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|Case Number:||Miscellaneous Criminal Application E015 of 2021|
|Parties:||Aggrey Mang’ong’o Amugune v Republic|
|Date Delivered:||04 Apr 2022|
|Court:||High Court at Nairobi (Milimani Law Courts)|
|Judge(s):||Dorah O. Chepkwony|
|Citation:||Aggrey Mang’ong’o Amugune v Republic  eKLR|
|Case Outcome:||Chamber Summons dismissed|
|Disclaimer:||The information contained in the above segment is not part of the judicial opinion delivered by the Court. The metadata has been prepared by Kenya Law as a guide in understanding the subject of the judicial opinion. Kenya Law makes no warranties as to the comprehensiveness or accuracy of the information|
REPUBLIC OF KENYA
IN THE HIGH COURT OF KENYA
MISC CRIMINAL APPLICATION NO. E015 OF 2021
AGGREY MANG’ONG’O AMUGUNE.................................................................APPLICANT
R U L I N G
1. Aggrey Mang’ong’o Amugune, the Applicant herein, was charged with the offence of Murder contrary to Section 203 as read with Section 204 of the Penal Code.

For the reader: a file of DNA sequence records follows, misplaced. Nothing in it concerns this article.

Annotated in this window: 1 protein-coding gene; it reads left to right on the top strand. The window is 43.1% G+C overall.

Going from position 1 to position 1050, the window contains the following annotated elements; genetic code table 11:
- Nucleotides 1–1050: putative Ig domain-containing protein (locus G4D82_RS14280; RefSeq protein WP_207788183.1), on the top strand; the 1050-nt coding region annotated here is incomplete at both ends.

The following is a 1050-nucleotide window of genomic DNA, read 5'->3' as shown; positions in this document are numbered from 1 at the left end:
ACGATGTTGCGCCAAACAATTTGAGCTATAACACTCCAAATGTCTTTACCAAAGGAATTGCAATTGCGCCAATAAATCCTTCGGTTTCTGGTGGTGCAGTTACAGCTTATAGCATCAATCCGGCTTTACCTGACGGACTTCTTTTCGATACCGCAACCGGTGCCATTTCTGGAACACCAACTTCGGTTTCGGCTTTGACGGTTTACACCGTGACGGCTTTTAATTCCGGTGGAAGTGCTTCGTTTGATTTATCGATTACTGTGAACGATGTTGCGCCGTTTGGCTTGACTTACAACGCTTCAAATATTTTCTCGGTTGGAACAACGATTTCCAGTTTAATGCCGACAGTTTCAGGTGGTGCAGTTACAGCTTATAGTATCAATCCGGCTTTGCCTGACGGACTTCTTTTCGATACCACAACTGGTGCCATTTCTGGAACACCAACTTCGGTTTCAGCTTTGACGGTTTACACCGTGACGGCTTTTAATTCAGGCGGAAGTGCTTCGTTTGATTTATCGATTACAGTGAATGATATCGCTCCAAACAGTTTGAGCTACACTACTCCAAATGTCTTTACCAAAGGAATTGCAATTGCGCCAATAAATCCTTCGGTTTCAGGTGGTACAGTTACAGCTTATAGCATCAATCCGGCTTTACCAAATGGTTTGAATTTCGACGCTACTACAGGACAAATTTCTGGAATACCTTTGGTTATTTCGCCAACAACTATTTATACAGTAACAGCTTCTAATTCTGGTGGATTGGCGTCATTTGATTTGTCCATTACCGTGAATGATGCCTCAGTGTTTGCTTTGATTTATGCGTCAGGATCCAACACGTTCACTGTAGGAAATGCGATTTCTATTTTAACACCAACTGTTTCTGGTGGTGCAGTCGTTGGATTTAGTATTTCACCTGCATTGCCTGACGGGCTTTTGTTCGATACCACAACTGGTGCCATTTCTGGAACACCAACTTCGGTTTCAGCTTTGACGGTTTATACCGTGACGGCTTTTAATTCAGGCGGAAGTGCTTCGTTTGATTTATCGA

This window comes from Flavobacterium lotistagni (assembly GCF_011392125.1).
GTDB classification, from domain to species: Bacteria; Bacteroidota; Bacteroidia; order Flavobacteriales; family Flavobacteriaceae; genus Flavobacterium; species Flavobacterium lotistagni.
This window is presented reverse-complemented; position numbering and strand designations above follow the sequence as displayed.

The particulars of the offence in Count I are that:
“ On the 24th October, 2011 at South C Estate within Nairobi County jointly with others not before court murdered AMINA FALZADIN”.
The particulars of the offence in Count II are that:
“ On the 24th October, 2011 at South C Estate within Nairobi County jointly with others not before court murdered MOHAMED AFZAL RASPOT”.
2. He was tried and convicted at the Nairobi High Court in Criminal Case No. 21 of 2013 and was sentenced to death as prescribed by law.
3. The Applicant was dissatisfied with his conviction and sentence. He appealed to the Court of Appeal, which appeal was dismissed in its entirety and the High Court’s conviction and sentence affirmed.
4. The Applicant is now back in the High Court with an application seeking for orders of a rehearing so as to be given an opportunity to mitigate and thereafter resentenced pursuant to the Supreme Court’s decision in the matter of Francis Karioko Muruatetu & Another –vs- Republic  eKLR.
5. The parties opted to canvass the application orally with the Applicant submitting that he is seeking a resentence. He submitted that he had appealed to the Court of Appeal which sent him back for resentencing.